The Guns of August focuses on the decisions made at the highest echelons which made me realize that all my previous World War I reading had been, so to speak, from the trenches: accounts of soldiers, novels, tragic poetry. So I suppose I went into this book with certain assumptions, such as the assumptions that World War I was a result of mass stupidity, was unnecessary, and could have been avoided. I still think the war could have been avoided, but now I see that it could have been avoided in the same way human civilization could be different if only humans were better and wiser. European civilization had built up to some inevitable pressures because lines had been drawn, governments had solidified, and certain beliefs and philosophies had taken hold in the culture and influenced government decisions. So reading this book has opened my mind to the possibility that there may have been causes for the war other than stupidity, although stupidity certainly did play a part.
I like how Tuchman tells the story of the summer of 1914, how rapidly the intricate fabric of European politics unraveled once the string was yanked by the assassination of the Austrian Archduke Ferdinand. You get the sense a button accidentally got pushed, the giant war machine groaned to life, and once the gears started grinding all desperate attempts to shut it down failed. The loquacious Kaiser Wilhelm tried as hard as anyone to stop the machine, but it got ahead on him. Tuchman tells of the tears and hand-wringing behind closed doors that could not stop the machine from mowing down Belgium and then France. By the time it was over France had lost more than four percent of its total population or about 1 in 28 and England had lost 1 in 32.
Now is a great time to read up on World War I and as an introduction to the war, you can’t do better than The Guns of August. There are lessons here and I have a feeling we need to learn them real quick.
How is history and art influenced by how people were fathered? Probably more than we can possibly know. Off the top of my head some famous people with outstanding fathers include Johann Sebastian Bach, Wolfgang Mozart, and Dietrich Bonhoeffer. Abraham Lincoln’s father was overwhelmed by hardship, poverty, and the loss of his first wife, but it sounds like, as is the case with most fathers, he was good enough. C.S. Lewis’s father, from what I discern from Lewis’s biography Surprised by Joy was a halfway decent guy who cared about his sons, but was somewhat distracted and perhaps a bit depressed after losing his wife to cancer.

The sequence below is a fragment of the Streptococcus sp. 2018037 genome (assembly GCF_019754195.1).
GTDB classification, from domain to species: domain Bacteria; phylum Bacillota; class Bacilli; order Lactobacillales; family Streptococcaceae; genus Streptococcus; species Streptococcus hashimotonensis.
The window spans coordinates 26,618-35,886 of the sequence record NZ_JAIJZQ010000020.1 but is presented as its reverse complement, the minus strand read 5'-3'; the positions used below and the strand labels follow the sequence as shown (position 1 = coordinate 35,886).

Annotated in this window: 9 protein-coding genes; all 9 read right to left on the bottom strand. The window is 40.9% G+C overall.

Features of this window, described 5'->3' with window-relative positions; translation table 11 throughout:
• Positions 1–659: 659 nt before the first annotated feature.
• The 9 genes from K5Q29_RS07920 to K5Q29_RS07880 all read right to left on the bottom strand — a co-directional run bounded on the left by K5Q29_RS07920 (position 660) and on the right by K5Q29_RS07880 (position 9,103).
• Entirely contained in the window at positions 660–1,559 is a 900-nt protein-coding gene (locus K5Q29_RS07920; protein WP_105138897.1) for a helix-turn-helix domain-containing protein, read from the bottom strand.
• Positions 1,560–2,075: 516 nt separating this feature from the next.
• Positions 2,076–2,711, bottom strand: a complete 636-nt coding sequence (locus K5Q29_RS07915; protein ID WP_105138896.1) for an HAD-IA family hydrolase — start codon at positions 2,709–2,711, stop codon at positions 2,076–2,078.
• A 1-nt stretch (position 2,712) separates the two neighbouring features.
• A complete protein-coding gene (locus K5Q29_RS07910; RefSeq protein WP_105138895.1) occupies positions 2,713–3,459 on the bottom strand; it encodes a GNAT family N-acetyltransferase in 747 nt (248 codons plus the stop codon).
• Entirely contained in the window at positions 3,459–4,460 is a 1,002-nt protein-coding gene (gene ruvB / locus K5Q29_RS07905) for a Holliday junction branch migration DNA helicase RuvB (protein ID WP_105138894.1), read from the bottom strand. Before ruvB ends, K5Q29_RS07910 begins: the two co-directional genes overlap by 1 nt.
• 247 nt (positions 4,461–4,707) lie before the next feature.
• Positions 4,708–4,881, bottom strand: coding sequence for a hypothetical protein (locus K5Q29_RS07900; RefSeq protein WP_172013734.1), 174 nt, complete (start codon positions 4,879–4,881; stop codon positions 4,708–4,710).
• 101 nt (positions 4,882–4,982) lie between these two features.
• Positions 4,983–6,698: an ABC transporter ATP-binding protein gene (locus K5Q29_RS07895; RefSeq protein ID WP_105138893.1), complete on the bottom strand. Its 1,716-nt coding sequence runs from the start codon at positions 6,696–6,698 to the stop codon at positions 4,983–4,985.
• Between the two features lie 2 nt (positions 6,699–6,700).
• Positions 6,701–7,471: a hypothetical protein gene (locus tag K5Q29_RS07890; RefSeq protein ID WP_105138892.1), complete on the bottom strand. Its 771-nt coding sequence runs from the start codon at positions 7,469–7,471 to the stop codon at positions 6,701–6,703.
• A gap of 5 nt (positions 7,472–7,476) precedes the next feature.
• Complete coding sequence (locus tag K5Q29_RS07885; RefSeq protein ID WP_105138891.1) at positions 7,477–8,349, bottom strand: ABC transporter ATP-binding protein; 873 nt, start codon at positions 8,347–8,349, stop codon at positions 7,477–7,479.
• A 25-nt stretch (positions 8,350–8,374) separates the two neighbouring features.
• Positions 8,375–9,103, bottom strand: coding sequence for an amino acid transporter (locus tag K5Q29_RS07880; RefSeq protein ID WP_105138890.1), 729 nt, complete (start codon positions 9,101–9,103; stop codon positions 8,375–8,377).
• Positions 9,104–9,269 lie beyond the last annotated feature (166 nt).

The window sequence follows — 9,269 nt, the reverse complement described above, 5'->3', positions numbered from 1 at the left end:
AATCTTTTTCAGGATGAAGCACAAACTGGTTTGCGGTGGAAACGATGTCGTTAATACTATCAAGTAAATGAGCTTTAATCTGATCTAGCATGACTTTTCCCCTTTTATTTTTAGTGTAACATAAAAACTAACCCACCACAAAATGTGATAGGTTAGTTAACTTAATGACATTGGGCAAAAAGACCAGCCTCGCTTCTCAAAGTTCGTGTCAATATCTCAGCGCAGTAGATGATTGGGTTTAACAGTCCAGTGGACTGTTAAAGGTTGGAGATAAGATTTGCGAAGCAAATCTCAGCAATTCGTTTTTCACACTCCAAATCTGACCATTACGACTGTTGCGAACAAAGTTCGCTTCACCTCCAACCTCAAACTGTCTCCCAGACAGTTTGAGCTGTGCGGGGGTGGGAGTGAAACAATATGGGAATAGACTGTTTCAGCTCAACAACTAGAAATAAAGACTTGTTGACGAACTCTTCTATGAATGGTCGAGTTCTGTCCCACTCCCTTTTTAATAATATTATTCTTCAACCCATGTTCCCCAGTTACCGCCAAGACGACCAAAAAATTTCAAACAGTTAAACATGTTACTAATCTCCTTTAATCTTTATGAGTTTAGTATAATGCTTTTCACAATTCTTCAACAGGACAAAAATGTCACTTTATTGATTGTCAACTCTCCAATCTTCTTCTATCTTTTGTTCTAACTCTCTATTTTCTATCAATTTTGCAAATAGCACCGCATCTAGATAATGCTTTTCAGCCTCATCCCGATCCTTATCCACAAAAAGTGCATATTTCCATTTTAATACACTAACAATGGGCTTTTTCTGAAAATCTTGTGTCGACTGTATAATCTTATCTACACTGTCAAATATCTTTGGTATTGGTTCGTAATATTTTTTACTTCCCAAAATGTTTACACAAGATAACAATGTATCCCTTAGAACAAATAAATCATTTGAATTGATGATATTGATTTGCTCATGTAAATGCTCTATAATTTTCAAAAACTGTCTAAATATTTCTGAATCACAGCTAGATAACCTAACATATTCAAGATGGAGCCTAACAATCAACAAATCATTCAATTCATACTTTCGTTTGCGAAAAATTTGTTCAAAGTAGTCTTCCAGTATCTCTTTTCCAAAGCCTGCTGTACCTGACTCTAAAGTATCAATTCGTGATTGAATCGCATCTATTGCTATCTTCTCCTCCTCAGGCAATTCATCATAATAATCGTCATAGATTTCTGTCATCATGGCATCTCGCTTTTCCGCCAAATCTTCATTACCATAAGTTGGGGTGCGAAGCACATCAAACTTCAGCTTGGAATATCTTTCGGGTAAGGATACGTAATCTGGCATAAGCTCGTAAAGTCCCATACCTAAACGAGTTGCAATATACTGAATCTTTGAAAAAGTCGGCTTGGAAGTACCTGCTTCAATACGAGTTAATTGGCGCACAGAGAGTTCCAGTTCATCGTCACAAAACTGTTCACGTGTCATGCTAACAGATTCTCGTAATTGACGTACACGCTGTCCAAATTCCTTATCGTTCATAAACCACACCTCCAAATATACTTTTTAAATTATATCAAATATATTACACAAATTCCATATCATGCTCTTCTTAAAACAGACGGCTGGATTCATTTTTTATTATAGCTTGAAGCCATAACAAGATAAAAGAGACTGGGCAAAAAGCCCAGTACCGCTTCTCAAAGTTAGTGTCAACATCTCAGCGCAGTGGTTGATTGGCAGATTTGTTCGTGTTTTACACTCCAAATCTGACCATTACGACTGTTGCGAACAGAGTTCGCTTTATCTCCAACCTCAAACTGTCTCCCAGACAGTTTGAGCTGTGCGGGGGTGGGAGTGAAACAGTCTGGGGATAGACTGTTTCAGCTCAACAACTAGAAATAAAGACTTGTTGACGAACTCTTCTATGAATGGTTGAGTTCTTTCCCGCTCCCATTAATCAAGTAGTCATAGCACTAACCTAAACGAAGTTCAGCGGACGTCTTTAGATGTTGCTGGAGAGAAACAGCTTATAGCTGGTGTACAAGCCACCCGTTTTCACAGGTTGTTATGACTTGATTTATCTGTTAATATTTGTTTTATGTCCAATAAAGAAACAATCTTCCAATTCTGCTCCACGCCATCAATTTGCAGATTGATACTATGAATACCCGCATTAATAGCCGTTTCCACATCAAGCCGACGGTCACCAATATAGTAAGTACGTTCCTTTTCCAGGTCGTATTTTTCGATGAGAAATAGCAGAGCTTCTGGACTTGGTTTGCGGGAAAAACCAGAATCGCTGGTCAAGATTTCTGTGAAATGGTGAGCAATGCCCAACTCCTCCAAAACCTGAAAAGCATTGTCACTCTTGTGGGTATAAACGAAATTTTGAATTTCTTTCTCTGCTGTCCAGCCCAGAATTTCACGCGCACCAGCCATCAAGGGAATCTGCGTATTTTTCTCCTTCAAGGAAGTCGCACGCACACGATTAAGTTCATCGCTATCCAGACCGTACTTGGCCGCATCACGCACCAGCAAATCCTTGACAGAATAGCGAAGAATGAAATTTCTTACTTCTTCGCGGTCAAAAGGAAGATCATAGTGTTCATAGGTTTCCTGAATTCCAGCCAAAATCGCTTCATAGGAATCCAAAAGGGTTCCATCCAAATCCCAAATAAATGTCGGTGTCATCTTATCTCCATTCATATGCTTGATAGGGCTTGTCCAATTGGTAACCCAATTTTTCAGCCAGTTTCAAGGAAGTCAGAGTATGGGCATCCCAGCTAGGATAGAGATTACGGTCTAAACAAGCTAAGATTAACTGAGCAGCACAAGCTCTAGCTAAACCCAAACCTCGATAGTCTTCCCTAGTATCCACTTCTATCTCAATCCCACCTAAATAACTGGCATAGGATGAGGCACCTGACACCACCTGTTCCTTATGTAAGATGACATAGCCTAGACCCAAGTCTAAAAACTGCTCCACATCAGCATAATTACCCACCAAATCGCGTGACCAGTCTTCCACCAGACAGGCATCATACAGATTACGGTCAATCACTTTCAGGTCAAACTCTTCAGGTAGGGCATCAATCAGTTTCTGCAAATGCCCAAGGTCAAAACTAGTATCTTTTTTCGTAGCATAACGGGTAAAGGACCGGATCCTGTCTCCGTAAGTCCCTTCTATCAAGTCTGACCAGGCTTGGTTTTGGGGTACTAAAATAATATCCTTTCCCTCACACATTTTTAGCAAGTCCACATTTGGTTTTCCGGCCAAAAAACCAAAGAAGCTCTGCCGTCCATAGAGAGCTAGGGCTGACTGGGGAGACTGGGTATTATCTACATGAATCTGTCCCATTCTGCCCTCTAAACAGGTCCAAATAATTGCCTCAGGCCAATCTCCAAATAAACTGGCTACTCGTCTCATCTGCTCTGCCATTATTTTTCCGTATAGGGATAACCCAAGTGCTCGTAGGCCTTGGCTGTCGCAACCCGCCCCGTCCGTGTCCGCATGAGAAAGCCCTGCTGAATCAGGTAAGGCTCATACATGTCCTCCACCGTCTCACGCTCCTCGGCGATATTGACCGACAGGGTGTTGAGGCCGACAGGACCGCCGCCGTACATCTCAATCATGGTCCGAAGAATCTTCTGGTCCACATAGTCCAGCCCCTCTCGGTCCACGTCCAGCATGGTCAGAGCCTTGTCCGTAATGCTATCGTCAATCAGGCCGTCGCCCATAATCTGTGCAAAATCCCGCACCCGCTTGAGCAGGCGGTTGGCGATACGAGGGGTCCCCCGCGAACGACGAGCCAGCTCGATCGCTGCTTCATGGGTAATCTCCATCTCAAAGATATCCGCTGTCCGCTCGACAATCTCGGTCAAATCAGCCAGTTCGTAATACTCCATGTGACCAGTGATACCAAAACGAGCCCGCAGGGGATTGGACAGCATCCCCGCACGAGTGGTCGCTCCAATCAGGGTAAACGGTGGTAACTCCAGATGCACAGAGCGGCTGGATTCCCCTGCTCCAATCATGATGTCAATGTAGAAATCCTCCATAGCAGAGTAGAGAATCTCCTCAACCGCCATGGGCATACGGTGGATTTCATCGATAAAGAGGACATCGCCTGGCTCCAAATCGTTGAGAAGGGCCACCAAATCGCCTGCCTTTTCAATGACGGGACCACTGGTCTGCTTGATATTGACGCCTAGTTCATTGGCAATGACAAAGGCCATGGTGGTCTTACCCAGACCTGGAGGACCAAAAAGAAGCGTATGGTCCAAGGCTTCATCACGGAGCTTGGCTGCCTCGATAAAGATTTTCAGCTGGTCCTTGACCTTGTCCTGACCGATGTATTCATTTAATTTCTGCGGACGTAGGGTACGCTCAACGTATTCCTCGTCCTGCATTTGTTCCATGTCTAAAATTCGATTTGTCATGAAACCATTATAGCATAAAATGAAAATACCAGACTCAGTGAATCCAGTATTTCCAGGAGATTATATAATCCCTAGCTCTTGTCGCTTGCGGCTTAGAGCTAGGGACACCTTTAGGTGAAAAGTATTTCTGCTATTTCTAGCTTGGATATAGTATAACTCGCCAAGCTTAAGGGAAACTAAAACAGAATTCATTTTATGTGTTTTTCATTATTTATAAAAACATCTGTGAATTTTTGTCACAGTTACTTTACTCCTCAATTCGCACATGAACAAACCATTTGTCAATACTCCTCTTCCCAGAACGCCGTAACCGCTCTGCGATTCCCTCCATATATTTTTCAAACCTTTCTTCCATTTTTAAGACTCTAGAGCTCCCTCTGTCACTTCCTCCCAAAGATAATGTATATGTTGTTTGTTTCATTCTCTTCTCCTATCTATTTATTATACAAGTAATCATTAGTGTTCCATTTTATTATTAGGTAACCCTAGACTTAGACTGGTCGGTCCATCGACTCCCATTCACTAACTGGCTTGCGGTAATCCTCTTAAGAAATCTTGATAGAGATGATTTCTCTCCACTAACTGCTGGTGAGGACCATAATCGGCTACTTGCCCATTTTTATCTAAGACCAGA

Emily Dickinson’s father, Edward Dickinson, an autocratic public servant, seems to be the kind of father Emily needed as he did provide her the space and security she needed to remain unmarried and write poems. The father of the Bronte sisters, a benevolent-minded vicar named Patrick Brontë, who outlived his wife and all six of children by 40 years, seems to have been the kind of father they needed also, giving them the freedom and creative atmosphere they needed to become great writers.
It would be a fascinating study to look carefully at the fathers of all kinds of key people in the arts and history and see what patterns we can discern. Albert Einstein’s father, Hermann, ran an electrical technology business and apparently activated the young Albert’s interest in science. Of course not all father influence is on the positive side. George Orwell (pen name of Eric Blair) had a father nearly entirely absent from his life except to send money for his boarding schools. I wonder… had Mr. Blair been an attentive, loving, encouraging parent would young Eric have been able to so clearly see the sour side of life? There is so much we cannot know but about which we can have so much fun conjecturing. This is why historical fiction has an important role in piecing together what is important, what we need and want to know, or at least need to think about.
Obviously mothers have surely had an incalculable influence on history, and I want to look at their stories too, but today is Father’s Day, so I will focus on the Dads. In honor of the day I am re-posting this article I wrote a couple of years ago about the father of Blaise Pascal, one of my favorite writers and philosophers…..
Étienne Pascal was a lawyer, a government official, a member of the minor nobility, an amateur mathematician, and a classical scholar. He was also one of history’s greatest fathers. Born in Clermont France in 1588 we would have probably never heard of Étienne had it not been for his famous son. But is also quite possible we would never have heard of Blaise Pascal had it not been for his father.
In 1626 Étienne lived in Clermont with his wife Antoinette and their three small children, working as a government official in the post of counselor for Bas-Auvergne.
Suddenly Antoinette died, and Étienne became a single father to Gilberte, 5, Blaise, 3, and Jacqueline, 1. He hired a governess named Louise Delfault, to help with the children, but took over most of their education himself. In 1631 he moved the family to Paris where he felt his bright children could get a better education. He did not like the school system in France at the time so he gave up his job and devoted himself to educating his children at home full-time.
Étienne gave the children a well-rounded education with an emphasis on studying the classics, especially Greek and Latin. But there was one subject he did not teach. His son Blaise showed great intelligence but was delicate in health, and Étienne believed mathematics, especially geometry, would make him overly excited and strain his health. He believed the boy should not be exposed to such heady subject matter until he was 15 or 16 and he locked the math books in a closet. When Blaise was around 11, his sister Jacqueline caught him studying geometry in secret and told on him. His father was delighted.